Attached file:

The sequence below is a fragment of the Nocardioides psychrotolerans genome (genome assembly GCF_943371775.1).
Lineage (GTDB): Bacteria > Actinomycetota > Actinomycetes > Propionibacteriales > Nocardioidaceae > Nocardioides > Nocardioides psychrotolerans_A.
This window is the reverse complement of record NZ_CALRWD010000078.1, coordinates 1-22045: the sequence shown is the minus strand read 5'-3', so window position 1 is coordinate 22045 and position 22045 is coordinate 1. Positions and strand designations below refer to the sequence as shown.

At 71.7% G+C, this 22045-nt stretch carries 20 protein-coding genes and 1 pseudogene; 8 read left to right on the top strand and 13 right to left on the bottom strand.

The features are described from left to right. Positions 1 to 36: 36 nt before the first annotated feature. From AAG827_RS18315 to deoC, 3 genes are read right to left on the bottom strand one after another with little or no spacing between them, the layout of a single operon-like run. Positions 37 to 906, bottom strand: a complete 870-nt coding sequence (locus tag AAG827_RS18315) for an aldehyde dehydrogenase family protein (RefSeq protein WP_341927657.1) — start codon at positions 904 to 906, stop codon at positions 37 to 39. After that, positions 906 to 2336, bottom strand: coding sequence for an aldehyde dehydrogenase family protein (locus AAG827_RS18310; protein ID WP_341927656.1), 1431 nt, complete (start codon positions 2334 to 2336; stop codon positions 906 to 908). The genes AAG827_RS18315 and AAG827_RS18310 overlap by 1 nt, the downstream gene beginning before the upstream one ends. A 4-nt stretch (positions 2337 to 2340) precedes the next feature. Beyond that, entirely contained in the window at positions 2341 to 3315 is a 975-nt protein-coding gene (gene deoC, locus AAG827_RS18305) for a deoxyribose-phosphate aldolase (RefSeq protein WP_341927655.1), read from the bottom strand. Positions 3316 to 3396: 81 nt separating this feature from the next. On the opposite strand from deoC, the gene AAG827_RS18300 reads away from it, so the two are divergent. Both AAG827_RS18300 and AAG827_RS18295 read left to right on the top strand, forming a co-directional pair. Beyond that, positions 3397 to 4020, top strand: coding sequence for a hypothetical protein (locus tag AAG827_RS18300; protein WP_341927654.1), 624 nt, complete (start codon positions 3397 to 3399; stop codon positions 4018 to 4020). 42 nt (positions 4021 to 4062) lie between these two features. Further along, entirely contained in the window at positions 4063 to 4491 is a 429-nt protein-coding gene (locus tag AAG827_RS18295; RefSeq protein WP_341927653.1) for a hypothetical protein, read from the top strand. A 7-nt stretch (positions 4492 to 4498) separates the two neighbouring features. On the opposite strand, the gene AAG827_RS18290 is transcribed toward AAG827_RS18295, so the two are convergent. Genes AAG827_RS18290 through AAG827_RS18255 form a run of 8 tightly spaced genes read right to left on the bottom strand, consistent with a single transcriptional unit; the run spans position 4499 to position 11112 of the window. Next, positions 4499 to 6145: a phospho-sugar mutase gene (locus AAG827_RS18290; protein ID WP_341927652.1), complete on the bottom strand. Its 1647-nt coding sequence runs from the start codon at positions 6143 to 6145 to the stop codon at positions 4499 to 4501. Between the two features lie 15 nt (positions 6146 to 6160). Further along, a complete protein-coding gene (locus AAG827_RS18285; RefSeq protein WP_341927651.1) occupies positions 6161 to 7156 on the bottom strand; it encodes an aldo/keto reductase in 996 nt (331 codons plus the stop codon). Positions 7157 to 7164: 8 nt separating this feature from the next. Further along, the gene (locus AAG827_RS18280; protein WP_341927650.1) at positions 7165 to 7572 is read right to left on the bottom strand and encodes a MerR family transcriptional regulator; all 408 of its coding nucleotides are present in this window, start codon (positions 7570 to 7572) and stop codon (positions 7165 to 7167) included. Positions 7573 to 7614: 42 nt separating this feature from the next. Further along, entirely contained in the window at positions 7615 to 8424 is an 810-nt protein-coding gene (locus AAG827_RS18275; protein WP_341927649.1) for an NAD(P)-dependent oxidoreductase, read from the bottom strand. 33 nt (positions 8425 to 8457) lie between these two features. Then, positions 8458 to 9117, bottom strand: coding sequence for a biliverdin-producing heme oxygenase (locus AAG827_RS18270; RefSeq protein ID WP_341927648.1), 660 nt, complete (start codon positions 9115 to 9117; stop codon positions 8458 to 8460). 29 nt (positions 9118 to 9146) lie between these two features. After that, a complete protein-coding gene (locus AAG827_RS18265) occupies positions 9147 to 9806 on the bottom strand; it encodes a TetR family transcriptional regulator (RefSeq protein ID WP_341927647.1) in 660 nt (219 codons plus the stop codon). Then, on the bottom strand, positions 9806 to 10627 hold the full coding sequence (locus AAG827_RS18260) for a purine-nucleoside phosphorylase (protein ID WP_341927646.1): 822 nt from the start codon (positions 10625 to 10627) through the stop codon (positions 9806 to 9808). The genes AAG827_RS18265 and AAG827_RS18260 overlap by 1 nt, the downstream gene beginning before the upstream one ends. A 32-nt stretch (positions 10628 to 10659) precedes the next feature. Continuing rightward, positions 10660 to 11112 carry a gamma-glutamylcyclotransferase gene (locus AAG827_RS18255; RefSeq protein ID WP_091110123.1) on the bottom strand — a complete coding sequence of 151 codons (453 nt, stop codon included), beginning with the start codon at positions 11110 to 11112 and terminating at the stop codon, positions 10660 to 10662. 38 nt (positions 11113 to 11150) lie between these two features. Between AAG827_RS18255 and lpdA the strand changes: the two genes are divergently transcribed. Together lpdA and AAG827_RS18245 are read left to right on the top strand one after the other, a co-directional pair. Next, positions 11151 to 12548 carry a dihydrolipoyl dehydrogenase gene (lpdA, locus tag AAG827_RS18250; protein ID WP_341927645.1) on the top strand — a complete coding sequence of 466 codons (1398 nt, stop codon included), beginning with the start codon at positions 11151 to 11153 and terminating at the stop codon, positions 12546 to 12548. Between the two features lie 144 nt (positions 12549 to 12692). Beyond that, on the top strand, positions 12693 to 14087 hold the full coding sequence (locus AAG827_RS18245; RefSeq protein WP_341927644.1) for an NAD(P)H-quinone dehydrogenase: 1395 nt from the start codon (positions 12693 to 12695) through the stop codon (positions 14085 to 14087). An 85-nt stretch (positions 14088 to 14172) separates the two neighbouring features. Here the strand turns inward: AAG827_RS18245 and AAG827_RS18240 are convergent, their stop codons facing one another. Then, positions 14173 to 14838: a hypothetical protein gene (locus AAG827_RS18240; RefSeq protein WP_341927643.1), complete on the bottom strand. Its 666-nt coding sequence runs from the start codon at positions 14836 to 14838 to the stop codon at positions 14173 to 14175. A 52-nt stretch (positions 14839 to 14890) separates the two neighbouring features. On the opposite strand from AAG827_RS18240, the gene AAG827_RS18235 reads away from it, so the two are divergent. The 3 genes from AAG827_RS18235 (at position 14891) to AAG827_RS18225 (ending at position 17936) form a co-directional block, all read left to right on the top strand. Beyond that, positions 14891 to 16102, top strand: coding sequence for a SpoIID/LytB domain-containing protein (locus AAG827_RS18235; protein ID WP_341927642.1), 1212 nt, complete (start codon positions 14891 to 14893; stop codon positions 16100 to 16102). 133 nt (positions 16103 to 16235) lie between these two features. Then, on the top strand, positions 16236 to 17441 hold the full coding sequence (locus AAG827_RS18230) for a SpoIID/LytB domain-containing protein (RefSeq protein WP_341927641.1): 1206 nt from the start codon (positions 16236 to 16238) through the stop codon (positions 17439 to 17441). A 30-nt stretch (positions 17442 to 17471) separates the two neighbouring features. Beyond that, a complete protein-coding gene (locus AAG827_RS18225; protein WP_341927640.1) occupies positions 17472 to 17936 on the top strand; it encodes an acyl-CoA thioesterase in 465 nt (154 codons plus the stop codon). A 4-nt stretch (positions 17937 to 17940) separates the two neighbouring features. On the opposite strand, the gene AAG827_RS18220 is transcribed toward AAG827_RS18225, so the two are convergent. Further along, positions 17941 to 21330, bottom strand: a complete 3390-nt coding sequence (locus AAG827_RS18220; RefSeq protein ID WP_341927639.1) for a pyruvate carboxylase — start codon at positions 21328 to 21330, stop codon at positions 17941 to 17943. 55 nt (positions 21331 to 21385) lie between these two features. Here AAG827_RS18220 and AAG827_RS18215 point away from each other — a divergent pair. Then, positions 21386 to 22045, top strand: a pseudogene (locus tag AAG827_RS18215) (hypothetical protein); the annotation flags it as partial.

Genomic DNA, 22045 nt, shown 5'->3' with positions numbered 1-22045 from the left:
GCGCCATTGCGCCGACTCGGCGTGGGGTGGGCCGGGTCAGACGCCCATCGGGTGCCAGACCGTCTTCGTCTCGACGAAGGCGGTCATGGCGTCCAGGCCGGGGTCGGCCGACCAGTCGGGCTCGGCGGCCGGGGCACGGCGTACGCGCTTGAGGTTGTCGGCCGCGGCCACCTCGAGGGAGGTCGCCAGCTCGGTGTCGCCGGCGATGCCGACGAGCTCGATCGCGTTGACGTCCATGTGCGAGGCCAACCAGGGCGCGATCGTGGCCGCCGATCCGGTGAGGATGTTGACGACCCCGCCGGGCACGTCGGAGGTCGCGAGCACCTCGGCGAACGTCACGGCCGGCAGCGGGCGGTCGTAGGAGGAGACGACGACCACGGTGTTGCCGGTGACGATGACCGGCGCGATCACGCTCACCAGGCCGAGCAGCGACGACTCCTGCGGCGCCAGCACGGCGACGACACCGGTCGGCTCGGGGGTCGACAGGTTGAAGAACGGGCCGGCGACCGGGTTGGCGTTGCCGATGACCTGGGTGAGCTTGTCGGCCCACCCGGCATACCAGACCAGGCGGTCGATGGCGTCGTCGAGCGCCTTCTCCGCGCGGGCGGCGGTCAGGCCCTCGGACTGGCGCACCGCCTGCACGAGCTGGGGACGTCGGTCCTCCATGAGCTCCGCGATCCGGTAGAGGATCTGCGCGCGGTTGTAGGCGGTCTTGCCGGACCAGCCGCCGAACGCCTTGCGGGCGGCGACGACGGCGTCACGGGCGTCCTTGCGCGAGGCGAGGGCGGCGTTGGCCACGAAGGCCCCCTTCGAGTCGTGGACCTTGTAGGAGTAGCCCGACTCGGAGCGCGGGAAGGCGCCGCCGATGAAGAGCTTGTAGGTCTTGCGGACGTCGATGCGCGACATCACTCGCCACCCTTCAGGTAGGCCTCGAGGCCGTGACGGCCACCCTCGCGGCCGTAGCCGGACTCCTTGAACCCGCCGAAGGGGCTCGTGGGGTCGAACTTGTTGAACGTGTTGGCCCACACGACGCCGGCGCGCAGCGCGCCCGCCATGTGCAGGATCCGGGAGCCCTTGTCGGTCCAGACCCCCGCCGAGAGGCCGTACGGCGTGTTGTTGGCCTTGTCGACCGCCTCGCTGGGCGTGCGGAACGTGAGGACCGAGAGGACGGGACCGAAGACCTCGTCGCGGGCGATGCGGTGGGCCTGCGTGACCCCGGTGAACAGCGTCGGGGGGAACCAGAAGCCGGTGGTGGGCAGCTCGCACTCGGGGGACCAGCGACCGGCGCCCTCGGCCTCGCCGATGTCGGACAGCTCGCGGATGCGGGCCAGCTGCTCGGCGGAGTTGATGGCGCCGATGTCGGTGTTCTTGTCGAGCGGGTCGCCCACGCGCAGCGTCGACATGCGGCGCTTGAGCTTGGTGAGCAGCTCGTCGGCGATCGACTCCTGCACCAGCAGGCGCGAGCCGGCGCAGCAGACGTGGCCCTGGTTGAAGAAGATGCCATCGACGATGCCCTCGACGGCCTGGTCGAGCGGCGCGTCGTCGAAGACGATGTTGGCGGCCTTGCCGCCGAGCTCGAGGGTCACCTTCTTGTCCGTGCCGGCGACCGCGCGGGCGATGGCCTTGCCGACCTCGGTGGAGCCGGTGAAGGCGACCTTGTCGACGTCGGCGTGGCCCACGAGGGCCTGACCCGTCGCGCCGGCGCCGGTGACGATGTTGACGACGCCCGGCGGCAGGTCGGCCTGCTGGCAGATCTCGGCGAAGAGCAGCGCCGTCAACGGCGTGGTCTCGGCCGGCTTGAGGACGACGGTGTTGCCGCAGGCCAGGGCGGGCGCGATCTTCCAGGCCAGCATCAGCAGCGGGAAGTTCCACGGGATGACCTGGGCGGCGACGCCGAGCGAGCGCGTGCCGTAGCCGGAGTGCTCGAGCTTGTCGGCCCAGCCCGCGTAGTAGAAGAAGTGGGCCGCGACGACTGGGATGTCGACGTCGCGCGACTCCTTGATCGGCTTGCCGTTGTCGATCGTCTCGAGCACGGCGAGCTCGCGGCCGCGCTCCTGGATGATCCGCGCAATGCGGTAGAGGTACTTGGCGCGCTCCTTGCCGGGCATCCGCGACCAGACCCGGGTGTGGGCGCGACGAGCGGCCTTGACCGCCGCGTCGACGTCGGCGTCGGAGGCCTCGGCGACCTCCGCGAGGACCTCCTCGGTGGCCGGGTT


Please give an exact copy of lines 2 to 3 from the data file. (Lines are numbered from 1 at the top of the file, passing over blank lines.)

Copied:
Lineage (GTDB): Bacteria > Actinomycetota > Actinomycetes > Propionibacteriales > Nocardioidaceae > Nocardioides > Nocardioides psychrotolerans_A.
This window is the reverse complement of record NZ_CALRWD010000078.1, coordinates 1-22045: the sequence shown is the minus strand read 5'-3', so window position 1 is coordinate 22045 and position 22045 is coordinate 1. Positions and strand designations below refer to the sequence as shown.